Over the past few years, growing changes have quietly begun to reshape China under the governance of Xi Jinping. President Xi has developed his philosophical thinking on governing into a system to address the pressing issues of China, to develop and improve Chinese socialism, and to achieve modernization in all areas. Zhou Xinmin&#8217;s new book, Xi Jinping&#8217;s Governance and the Future of China, explains the characteristics and patterns of President Xi&#8217;s governing philosophy from the perspective of the core capabilities required of the Chinese leadership. The book unpacks the core tenets of President Xi&#8217;s governance philosophy to provide a road map to convert his philosophical systems into actionable policies. Xinmin explains the achievements, the strategies, and the development of the president&#8217;s governing theories, and showcases the vision and capacities of the new generation of the Communist Party of China&#8217;s leadership. The book also serves as a useful guide to global leaders who benefit from understanding the perspective that President Xi brings to international conversation. Xinmin&#8217;s essential work gives a simple analysis of the theoretical aspects of President Xi&#8217;s administrative approach and demonstrates how those theories are applied to the practical policies of the current Chinese leadership. Xi Jinping&#8217;s Governance and the Future of China is a must-read for anyone looking to gain a deeper understanding of the modern People&#8217;s Republic of China from a Chinese perspective.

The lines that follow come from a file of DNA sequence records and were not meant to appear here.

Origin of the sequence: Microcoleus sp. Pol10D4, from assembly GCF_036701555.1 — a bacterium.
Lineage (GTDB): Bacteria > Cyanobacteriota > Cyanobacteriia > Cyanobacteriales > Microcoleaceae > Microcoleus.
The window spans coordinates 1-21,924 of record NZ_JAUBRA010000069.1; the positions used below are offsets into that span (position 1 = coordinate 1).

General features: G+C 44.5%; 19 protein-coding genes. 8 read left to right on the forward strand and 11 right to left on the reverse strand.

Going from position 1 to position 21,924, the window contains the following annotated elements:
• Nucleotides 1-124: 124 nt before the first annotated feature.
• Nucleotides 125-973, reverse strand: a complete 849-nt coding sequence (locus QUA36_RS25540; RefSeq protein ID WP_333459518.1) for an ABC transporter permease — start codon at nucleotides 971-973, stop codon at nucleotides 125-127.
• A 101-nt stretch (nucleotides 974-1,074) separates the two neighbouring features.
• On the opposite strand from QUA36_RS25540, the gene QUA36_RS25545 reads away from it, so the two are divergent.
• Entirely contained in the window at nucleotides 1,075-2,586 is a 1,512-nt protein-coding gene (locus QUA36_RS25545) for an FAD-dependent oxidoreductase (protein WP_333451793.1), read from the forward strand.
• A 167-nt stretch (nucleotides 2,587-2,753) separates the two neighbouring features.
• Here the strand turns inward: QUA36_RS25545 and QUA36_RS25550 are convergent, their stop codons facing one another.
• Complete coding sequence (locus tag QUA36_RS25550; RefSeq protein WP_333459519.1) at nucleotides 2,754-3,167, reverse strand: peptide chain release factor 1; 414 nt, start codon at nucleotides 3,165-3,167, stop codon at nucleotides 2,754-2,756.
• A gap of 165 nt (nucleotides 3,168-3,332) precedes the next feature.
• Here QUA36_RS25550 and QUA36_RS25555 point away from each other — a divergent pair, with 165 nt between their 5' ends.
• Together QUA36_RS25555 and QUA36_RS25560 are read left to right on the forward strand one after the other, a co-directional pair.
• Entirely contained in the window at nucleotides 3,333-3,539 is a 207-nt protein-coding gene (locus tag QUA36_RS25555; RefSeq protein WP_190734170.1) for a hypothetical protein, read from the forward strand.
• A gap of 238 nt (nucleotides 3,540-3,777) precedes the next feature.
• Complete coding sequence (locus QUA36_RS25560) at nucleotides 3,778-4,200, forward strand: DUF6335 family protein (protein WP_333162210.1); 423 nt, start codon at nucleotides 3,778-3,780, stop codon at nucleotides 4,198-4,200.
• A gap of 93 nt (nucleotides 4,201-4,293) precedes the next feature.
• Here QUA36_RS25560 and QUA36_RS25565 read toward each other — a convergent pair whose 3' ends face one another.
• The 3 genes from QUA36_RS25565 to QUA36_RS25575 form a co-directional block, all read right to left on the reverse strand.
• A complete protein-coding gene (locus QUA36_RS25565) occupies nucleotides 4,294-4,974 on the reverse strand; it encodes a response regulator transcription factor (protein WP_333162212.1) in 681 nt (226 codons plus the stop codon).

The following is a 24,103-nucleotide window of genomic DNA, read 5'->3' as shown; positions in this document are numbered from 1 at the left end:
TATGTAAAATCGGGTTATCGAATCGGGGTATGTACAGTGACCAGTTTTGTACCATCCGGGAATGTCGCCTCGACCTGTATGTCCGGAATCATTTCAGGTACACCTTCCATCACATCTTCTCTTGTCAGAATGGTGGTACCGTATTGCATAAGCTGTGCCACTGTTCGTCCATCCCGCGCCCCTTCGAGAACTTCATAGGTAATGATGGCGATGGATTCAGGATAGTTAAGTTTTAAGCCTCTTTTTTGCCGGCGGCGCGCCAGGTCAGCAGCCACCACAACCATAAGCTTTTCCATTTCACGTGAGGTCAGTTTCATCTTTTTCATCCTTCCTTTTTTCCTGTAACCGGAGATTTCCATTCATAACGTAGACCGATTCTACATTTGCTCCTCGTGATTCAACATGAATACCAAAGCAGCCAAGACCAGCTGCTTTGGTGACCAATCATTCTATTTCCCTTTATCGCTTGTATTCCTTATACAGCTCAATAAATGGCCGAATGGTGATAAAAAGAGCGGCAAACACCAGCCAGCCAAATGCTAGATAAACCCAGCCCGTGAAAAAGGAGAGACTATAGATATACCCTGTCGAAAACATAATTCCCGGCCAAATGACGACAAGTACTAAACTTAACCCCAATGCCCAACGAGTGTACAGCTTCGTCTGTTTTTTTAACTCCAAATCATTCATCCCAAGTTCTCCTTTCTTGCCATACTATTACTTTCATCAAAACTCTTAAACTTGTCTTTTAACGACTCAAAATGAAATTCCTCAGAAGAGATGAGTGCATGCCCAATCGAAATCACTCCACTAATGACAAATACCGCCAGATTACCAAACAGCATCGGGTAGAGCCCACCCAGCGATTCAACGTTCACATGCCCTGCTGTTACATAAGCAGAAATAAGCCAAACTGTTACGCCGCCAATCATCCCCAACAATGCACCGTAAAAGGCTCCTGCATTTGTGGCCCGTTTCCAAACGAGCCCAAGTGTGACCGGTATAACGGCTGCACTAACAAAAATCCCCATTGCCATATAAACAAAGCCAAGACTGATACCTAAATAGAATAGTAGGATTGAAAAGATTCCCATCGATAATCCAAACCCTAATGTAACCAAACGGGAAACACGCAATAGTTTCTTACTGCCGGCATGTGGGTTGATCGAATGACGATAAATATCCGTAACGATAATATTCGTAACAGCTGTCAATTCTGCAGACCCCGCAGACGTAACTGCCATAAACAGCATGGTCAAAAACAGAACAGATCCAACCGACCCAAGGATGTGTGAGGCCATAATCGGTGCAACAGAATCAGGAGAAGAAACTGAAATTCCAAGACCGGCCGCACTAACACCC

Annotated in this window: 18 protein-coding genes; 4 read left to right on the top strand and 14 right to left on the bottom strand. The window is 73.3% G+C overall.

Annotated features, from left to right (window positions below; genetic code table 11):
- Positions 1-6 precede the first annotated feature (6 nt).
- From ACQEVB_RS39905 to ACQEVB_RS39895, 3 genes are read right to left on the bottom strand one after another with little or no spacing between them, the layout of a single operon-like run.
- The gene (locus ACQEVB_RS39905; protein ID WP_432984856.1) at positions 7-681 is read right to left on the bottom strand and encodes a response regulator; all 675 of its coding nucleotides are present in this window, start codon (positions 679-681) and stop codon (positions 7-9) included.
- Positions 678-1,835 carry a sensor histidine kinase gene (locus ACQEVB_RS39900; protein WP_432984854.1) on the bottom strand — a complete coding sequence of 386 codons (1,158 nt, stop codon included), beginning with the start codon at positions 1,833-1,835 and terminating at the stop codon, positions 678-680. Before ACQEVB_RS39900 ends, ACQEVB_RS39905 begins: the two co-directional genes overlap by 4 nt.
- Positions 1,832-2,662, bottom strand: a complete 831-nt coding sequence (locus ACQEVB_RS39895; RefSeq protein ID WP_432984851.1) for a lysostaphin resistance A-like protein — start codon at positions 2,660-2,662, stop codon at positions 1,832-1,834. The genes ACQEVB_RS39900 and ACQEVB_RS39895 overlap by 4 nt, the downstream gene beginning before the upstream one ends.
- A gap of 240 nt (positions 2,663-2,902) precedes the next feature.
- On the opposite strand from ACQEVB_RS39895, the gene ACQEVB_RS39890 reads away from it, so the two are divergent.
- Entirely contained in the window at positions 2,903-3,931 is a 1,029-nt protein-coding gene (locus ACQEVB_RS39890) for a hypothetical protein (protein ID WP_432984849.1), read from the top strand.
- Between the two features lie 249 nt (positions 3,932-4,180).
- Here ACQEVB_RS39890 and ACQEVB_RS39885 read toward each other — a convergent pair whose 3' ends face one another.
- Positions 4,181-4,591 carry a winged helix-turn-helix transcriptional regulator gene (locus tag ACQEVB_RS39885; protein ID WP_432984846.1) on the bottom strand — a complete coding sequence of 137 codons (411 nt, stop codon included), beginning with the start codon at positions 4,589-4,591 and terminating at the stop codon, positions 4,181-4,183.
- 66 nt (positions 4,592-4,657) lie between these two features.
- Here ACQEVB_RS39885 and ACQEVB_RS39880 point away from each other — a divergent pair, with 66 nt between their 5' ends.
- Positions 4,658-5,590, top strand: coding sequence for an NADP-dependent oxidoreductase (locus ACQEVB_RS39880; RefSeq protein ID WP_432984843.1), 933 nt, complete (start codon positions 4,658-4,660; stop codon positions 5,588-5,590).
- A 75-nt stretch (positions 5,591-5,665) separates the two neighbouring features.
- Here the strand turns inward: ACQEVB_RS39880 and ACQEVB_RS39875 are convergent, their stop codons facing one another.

Rising superpower China duly anointed a new generation of leaders led by Xi Jinping at the Communist Party's 18th National Congress held in November 2012. While the conclave itself passed off with smoothly choreographed efficiency, the months leading up to this once-a-decade transition were anything but orderly. Intense factional wrangling behind the scenes was accompanied by scandals very much in public view. In the most spectacular furore the political aspirations of Communist aristocrat Bo Xilai were dashed, at one time threatening to derail the meticulous stage managing of the congress itself.At the start of what turned out to be a tumultuous year, the South China Morning Post set out on an ambitious project to chronicle the transfer of power to the so-called fifth generation of Chinese leaders, delving behind the cloak of secrecy that routinely masks Beijing's corridors of power. The result was unparalleled coverage and a series of exclusives that kept the newspaper well ahead of its peers on this remarkable story.While the past decade saw China's supercharged economy accelerate past Japan to become the world's second-largest, the coming decade is expected to see China led by Xi and his team move towards catching up the United States as the world's top economic force. Who are the people that will guide China through its challenges at home and on the global stage? By profiling dozens of rising stars as well as current movers and shakers, the SCMP has provided the most complete portrait to date of the leaders who will control the world's most populous country over the next decade. This book aims to provide the reader with a comprehensive insight into the men, and the tiny handful of women, who are going to be charting that course.